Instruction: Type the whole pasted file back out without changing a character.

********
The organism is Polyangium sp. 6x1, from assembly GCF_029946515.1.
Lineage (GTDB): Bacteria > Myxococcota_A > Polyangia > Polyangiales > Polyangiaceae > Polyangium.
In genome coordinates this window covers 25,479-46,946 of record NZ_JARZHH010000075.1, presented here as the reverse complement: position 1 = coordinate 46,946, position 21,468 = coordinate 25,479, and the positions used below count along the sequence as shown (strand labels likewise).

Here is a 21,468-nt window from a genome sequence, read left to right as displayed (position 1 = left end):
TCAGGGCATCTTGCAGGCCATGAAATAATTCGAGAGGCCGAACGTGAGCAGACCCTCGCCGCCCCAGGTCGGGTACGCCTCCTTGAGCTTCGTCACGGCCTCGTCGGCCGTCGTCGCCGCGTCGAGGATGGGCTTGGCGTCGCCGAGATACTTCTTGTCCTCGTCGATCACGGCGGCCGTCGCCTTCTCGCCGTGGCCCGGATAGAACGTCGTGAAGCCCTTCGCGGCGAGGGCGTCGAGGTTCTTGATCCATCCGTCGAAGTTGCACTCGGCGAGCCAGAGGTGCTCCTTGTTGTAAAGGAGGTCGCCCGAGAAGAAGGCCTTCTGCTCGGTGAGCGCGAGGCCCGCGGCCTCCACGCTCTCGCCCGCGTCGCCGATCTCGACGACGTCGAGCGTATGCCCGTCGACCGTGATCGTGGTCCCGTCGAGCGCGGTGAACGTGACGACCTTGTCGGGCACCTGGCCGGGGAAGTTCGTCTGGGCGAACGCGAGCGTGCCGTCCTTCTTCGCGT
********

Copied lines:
The organism is Polyangium sp. 6x1, from assembly GCF_029946515.1.
Lineage (GTDB): Bacteria > Myxococcota_A > Polyangia > Polyangiales > Polyangiaceae > Polyangium.
In genome coordinates this window covers 25,479-46,946 of record NZ_JARZHH010000075.1, presented here as the reverse complement: position 1 = coordinate 46,946, position 21,468 = coordinate 25,479, and the positions used below count along the sequence as shown (strand labels likewise).

Here is a 21,468-nt window from a genome sequence, read left to right as displayed (position 1 = left end):
TCAGGGCATCTTGCAGGCCATGAAATAATTCGAGAGGCCGAACGTGAGCAGACCCTCGCCGCCCCAGGTCGGGTACGCCTCCTTGAGCTTCGTCACGGCCTCGTCGGCCGTCGTCGCCGCGTCGAGGATGGGCTTGGCGTCGCCGAGATACTTCTTGTCCTCGTCGATCACGGCGGCCGTCGCCTTCTCGCCGTGGCCCGGATAGAACGTCGTGAAGCCCTTCGCGGCGAGGGCGTCGAGGTTCTTGATCCATCCGTCGAAGTTGCACTCGGCGAGCCAGAGGTGCTCCTTGTTGTAAAGGAGGTCGCCCGAGAAGAAGGCCTTCTGCTCGGTGAGCGCGAGGCCCGCGGCCTCCACGCTCTCGCCCGCGTCGCCGATCTCGACGACGTCGAGCGTATGCCCGTCGACCGTGATCGTGGTCCCGTCGAGCGCGGTGAACGTGACGACCTTGTCGGGCACCTGGCCGGGGAAGTTCGTCTGGGCGAACGCGAGCGTGCCGTCCTTCTTCGCGT